#### rigerman

Joined Apr 25, 2014
40
I have been curiously measuring the output voltages of laptop and wall warts. The laptop ones give a rock steady DC voltage. Some 18v and some 19v. However, if I switch my multimeter's setting to AC instead of DC, in ALL the cases the v shown is almost twice the DC voltage. My question is, this AC voltage is it a ripple or is it normal? How can a 18v DC laptop adapter give out 33v AC? Or am I doing something wrong? I tested with two multimeters.

Thanks.

#### DickCappels

Joined Aug 21, 2008
10,245
It could be that your meter does not block the DC when in the AC scale and is misunterpreting the DC voltage as the average of a rectified AC voltage, which should be a lot higher than the DC voltage.

You can try measuring through a large electrolytic capacitor and see whether that improves things.

#### MrChips

Joined Oct 2, 2009
31,057
All AC meters are not built alike. The reading shown is influenced by the shape of the waveform. A consistent type of measurement is called the RMS (root mean square). This is the value of a constant DC voltage that has the same heating effect as the AC signal being measured. Your voltmeter may attempt to show RMS but may not always get it right.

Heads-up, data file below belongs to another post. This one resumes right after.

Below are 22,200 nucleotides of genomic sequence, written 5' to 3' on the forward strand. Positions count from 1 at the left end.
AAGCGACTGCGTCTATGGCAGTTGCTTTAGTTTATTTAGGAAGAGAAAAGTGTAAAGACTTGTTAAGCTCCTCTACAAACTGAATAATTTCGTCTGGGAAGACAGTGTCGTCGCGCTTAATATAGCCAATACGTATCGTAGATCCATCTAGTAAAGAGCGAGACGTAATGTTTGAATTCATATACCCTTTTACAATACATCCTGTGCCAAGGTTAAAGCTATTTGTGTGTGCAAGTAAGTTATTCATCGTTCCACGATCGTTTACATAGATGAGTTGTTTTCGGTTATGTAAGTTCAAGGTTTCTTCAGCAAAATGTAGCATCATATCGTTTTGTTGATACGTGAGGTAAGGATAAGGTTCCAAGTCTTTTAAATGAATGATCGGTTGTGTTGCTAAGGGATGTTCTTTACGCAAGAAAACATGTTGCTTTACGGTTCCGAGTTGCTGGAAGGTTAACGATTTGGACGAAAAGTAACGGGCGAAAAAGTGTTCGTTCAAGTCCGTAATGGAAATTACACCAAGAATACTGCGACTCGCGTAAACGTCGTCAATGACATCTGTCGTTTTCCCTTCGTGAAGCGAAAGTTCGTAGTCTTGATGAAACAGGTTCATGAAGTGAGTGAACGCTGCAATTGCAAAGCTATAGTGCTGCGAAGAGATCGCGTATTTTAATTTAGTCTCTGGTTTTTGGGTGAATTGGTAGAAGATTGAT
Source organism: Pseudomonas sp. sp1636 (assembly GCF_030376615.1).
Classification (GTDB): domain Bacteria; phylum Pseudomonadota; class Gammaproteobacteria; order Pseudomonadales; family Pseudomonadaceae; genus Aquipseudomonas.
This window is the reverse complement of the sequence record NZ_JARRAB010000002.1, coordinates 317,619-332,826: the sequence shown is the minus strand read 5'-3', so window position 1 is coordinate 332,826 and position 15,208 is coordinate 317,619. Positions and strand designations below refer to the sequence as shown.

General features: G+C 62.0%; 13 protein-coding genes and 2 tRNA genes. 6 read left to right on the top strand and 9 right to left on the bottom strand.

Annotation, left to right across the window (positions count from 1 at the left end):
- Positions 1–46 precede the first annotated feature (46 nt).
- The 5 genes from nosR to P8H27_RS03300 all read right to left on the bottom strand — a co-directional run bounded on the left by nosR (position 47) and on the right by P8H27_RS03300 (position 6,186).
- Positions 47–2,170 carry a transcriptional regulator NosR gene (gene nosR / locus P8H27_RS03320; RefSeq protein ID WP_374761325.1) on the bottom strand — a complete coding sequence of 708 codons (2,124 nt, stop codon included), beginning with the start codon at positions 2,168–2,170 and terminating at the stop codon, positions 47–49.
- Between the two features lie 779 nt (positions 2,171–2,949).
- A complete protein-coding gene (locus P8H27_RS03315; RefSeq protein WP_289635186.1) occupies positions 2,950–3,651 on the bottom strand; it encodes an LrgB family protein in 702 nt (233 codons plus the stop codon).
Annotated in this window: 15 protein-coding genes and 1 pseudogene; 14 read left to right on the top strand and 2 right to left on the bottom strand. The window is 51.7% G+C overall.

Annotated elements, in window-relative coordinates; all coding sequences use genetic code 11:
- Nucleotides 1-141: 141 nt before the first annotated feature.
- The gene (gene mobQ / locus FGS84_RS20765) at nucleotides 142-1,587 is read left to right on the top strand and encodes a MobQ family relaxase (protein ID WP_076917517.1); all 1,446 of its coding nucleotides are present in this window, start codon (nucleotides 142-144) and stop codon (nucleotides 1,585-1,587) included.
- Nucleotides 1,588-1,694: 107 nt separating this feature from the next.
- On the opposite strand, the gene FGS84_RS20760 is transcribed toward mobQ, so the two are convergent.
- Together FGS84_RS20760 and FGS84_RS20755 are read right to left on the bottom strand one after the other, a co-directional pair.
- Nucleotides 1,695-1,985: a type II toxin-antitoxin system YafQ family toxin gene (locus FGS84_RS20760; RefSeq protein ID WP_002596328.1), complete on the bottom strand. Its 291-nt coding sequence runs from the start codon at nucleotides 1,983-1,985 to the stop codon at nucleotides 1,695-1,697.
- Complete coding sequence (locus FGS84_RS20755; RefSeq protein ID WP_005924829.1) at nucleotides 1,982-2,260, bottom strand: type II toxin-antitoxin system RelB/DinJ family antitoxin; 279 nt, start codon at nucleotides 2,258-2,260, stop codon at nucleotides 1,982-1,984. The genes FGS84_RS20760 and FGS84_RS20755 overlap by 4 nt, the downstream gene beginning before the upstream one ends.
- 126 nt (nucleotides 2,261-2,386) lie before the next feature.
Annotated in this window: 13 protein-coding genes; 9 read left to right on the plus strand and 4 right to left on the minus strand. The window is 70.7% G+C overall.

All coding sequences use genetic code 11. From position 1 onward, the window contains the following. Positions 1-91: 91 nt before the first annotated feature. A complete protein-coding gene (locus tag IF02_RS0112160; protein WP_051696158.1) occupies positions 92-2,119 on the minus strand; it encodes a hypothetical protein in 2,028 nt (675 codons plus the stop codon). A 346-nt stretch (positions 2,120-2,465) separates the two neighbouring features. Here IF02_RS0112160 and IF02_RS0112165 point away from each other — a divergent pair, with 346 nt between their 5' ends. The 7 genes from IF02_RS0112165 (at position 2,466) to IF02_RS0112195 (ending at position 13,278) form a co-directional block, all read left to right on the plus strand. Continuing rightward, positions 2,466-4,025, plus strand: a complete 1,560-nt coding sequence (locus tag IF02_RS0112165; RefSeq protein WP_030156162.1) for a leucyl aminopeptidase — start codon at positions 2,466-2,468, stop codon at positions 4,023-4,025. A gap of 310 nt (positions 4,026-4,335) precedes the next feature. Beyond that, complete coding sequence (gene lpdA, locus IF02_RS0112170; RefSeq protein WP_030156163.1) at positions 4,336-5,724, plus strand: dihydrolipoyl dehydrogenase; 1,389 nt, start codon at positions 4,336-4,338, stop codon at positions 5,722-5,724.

How the RMS value is determined by the voltmeter can become a very complicated matter.

An inexpensive DMM (digital multi-meter) may simply rectify the voltage, take the average DC reading and multiply this by a correction factor. This is very likely what your two DMMs are doing. This may be adequate for standard AC line voltages and fails to work for other situations.

The take away here is your DMM is designed to display RMS of line voltages when set to the AC range.
If you are measuring a DC voltage, use the DC range.
If you want to measure the AC ripple from your power supply it is better to use an oscilloscope.

#### Dodgydave

Joined Jun 22, 2012
11,341
Chances are your psus are smps types, at high frequency, and your meter cant cope with it.